Economic development subsidies should create jobs, increase wages, and promote positive economic growth, but these goals do not consistently prevail. Continue reading “Reforms Needed to Ensure Accountability in Economic Development Subsidies”
Illinois has spent at least $4.9 billion in state and local business subsidies since 2000, after adjusting for inflation. This equates to $288.5 million per year. While these subsidies have saved or created some jobs in the state, Illinois could have created even more jobs and more economic growth if tax dollars had instead been invested in public infrastructure and public education.
Subsidies play a prominent role in economic development policy at both the state and local levels in Illinois, yet subsidy policies continue to lack the strict scrutiny they deserve. Continue reading “Economic Development Subsidies Not Consistent with Socio-Economic Needs”
Since 1985, state and local governments in Illinois have doled out at least $5 billion in economic development subsidies. In particular, three companies have received over $900 million from Illinois taxpayers: Sears, Mitsubishi Motors, and Motorola. In these three cases, employment eventually fell and plants even closed despite the massive amounts of money provided. Continue reading “Illinois Has Doled Out $5 Billion in Corporate Subsidies Since 1985”
With the State of Illinois finally having a new budget for the first time in two years, the Project for Middle Class Renewal at the University of Illinois at Urbana-Champaign and the Illinois Economic Policy Institute evaluated the economic research on policy measures currently under consideration by state lawmakers.
The full report is available here: Public Policies That Grow the Illinois Economy: An Evidence-Based Review of the Current Debate. Continue reading “Education and Infrastructure Grow the Economy. Other Proposals Being Debated in Illinois Don’t.”
If Illinois’ state budget crisis is not resolved by June 30, 2017, all existing Illinois Department of Transportation (IDOT) road, bridge, and transit projects will be stopped.
Yesterday, Frank Manzo IV, Illinois Economic Policy Institute (ILEPI) Policy Director, testified before the Illinois General Assembly. Please CLICK HERE to read the full testimony. The following is an edited version of the testimony.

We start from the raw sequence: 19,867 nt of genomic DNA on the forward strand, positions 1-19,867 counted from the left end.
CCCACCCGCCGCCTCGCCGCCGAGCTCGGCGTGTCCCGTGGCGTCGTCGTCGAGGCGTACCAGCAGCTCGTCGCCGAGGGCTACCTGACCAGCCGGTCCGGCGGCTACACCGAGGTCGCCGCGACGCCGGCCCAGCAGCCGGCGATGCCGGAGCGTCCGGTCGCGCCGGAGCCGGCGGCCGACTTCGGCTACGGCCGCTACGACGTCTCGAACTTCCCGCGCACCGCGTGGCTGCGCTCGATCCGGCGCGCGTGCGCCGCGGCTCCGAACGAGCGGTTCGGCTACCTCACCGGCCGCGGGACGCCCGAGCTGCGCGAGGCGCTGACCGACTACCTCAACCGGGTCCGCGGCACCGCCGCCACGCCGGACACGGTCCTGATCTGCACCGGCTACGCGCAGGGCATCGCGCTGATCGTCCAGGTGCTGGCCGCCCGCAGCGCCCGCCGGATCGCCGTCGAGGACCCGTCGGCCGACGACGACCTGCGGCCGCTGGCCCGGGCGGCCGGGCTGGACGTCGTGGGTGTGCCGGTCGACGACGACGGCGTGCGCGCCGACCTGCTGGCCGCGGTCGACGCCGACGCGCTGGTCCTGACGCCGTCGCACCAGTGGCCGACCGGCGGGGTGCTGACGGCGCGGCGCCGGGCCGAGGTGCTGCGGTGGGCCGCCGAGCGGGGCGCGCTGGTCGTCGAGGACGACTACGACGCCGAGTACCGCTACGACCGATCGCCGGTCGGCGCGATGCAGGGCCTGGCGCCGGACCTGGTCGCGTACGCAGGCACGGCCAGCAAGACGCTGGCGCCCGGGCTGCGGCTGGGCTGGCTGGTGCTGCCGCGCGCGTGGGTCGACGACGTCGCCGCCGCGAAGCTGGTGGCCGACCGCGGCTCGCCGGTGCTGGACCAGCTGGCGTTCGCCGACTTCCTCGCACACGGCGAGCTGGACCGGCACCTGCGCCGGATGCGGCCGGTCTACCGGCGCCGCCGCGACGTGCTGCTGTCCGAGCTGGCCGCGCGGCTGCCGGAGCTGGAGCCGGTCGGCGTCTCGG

The Union-Business Case for Firm Relocation and Investment in Illinois and Peoria is available here.
In April 2016, the Project for Middle Class Renewal at the University of Illinois at Urbana-Champaign and the Illinois Economic Policy Institute jointly released an economic commentary outlining the top ten reasons for a business to locate to the Peoria area in Illinois. The report, which was originally limited to the Peoria area, is now available to the broader public.
NEW Study: A protracted shutdown of planned road and bridge projects could shrink the Illinois economy by nearly $2 billion on net, eliminate 23,000 jobs, and cost taxpayers up to $270 million over the next year. Continue reading “IDOT Shutdown Could Cost 23,000 Jobs and Hundreds of Millions of Dollars”
In Friday’s release on state employment and unemployment, there are both positives and negatives for Illinois. On the positive side, Illinois had the 4th-largest decline in the unemployment rate over the past year and now has a lower unemployment rate than states like Georgia, Texas, and California. On the negative side, Illinois had the 9th-worst job growth over the year.
Illinois needs to revamp its system of funding public education. Continue reading “7 Alternative Ways to Fund K-12 Education in Illinois”
It is no secret Illinois faces significant financial challenges. A new Policy Brief [PDF] by the Illinois Economic Policy Institute discusses the costs of unfunded pension liabilities and infrastructure deficits in Illinois. Full Report: Illinois’ Two-Headed Beast: Unfunded Pension Liabilities and … Continue reading Illinois’ Two-Headed Beast: Pensions and Infrastructure